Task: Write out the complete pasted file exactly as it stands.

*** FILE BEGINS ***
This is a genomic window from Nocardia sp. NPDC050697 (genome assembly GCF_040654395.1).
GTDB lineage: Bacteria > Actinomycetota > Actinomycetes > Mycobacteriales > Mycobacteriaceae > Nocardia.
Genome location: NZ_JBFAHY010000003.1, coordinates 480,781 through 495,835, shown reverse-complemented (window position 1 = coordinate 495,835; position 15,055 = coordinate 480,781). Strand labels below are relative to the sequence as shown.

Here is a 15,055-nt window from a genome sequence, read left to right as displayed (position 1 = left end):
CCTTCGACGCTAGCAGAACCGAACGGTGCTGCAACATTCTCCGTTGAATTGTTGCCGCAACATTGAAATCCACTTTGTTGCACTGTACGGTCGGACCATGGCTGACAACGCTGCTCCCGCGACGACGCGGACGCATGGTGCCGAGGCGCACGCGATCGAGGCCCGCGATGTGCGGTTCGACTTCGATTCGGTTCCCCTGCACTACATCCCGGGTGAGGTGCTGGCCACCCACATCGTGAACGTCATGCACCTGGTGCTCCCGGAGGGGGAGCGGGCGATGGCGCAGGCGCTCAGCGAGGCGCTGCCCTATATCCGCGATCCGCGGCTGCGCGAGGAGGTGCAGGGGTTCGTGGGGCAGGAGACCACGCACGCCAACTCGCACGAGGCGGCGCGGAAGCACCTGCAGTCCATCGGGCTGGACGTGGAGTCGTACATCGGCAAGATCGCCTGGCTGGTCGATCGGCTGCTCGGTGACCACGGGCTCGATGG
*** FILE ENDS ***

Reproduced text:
This is a genomic window from Nocardia sp. NPDC050697 (genome assembly GCF_040654395.1).
GTDB lineage: Bacteria > Actinomycetota > Actinomycetes > Mycobacteriales > Mycobacteriaceae > Nocardia.
Genome location: NZ_JBFAHY010000003.1, coordinates 480,781 through 495,835, shown reverse-complemented (window position 1 = coordinate 495,835; position 15,055 = coordinate 480,781). Strand labels below are relative to the sequence as shown.

Here is a 15,055-nt window from a genome sequence, read left to right as displayed (position 1 = left end):
CCTTCGACGCTAGCAGAACCGAACGGTGCTGCAACATTCTCCGTTGAATTGTTGCCGCAACATTGAAATCCACTTTGTTGCACTGTACGGTCGGACCATGGCTGACAACGCTGCTCCCGCGACGACGCGGACGCATGGTGCCGAGGCGCACGCGATCGAGGCCCGCGATGTGCGGTTCGACTTCGATTCGGTTCCCCTGCACTACATCCCGGGTGAGGTGCTGGCCACCCACATCGTGAACGTCATGCACCTGGTGCTCCCGGAGGGGGAGCGGGCGATGGCGCAGGCGCTCAGCGAGGCGCTGCCCTATATCCGCGATCCGCGGCTGCGCGAGGAGGTGCAGGGGTTCGTGGGGCAGGAGACCACGCACGCCAACTCGCACGAGGCGGCGCGGAAGCACCTGCAGTCCATCGGGCTGGACGTGGAGTCGTACATCGGCAAGATCGCCTGGCTGGTCGATCGGCTGCTCGGTGACCACGGGCTCGATGG